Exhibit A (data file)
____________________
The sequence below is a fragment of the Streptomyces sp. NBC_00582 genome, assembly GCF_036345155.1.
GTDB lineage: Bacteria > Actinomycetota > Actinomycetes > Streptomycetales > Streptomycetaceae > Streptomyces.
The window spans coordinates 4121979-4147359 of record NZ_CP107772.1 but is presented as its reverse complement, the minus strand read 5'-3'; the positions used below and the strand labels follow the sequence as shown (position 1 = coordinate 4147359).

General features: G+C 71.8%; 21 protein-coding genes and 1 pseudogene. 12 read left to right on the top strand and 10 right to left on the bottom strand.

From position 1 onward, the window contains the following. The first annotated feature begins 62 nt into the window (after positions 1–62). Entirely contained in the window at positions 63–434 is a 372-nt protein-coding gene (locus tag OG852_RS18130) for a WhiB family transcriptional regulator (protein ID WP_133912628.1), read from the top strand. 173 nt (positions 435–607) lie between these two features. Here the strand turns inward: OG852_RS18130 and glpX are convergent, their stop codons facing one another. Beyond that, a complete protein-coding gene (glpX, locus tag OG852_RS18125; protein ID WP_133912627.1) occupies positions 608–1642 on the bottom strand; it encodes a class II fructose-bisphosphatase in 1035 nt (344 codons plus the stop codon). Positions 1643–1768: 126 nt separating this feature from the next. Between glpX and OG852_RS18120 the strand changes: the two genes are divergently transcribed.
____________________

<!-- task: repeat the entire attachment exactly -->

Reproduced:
The sequence below is a fragment of the Streptomyces sp. NBC_00582 genome, assembly GCF_036345155.1.
GTDB lineage: Bacteria > Actinomycetota > Actinomycetes > Streptomycetales > Streptomycetaceae > Streptomyces.
The window spans coordinates 4121979-4147359 of record NZ_CP107772.1 but is presented as its reverse complement, the minus strand read 5'-3'; the positions used below and the strand labels follow the sequence as shown (position 1 = coordinate 4147359).

General features: G+C 71.8%; 21 protein-coding genes and 1 pseudogene. 12 read left to right on the top strand and 10 right to left on the bottom strand.

From position 1 onward, the window contains the following. The first annotated feature begins 62 nt into the window (after positions 1–62). Entirely contained in the window at positions 63–434 is a 372-nt protein-coding gene (locus tag OG852_RS18130) for a WhiB family transcriptional regulator (protein ID WP_133912628.1), read from the top strand. 173 nt (positions 435–607) lie between these two features. Here the strand turns inward: OG852_RS18130 and glpX are convergent, their stop codons facing one another. Beyond that, a complete protein-coding gene (glpX, locus tag OG852_RS18125; protein ID WP_133912627.1) occupies positions 608–1642 on the bottom strand; it encodes a class II fructose-bisphosphatase in 1035 nt (344 codons plus the stop codon). Positions 1643–1768: 126 nt separating this feature from the next. Between glpX and OG852_RS18120 the strand changes: the two genes are divergently transcribed.